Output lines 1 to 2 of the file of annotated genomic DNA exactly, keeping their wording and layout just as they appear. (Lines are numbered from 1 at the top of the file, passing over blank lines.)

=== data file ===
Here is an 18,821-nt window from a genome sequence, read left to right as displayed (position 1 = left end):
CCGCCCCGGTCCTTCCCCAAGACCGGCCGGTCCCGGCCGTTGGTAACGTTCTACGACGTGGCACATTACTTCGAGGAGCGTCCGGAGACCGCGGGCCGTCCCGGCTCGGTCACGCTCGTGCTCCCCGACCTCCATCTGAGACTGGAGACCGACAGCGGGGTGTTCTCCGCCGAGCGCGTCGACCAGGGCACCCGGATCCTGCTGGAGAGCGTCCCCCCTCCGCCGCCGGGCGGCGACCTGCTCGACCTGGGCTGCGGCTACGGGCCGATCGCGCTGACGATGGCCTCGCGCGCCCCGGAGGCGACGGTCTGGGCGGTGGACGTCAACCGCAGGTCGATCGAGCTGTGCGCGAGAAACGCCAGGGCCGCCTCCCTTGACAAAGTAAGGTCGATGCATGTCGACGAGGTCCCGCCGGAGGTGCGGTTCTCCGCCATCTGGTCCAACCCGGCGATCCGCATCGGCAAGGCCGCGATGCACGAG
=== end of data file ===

Here is an 18,821-nt window from a genome sequence, read left to right as displayed (position 1 = left end):
CCGCCCCGGTCCTTCCCCAAGACCGGCCGGTCCCGGCCGTTGGTAACGTTCTACGACGTGGCACATTACTTCGAGGAGCGTCCGGAGACCGCGGGCCGTCCCGGCTCGGTCACGCTCGTGCTCCCCGACCTCCATCTGAGACTGGAGACCGACAGCGGGGTGTTCTCCGCCGAGCGCGTCGACCAGGGCACCCGGATCCTGCTGGAGAGCGTCCCCCCTCCGCCGCCGGGCGGCGACCTGCTCGACCTGGGCTGCGGCTACGGGCCGATCGCGCTGACGATGGCCTCGCGCGCCCCGGAGGCGACGGTCTGGGCGGTGGACGTCAACCGCAGGTCGATCGAGCTGTGCGCGAGAAACGCCAGGGCCGCCTCCCTTGACAAAGTAAGGTCGATGCATGTCGACGAGGTCCCGCCGGAGGTGCGGTTCTCCGCCATCTGGTCCAACCCGGCGATCCGCATCGGCAAGGCCGCGATGCACGAG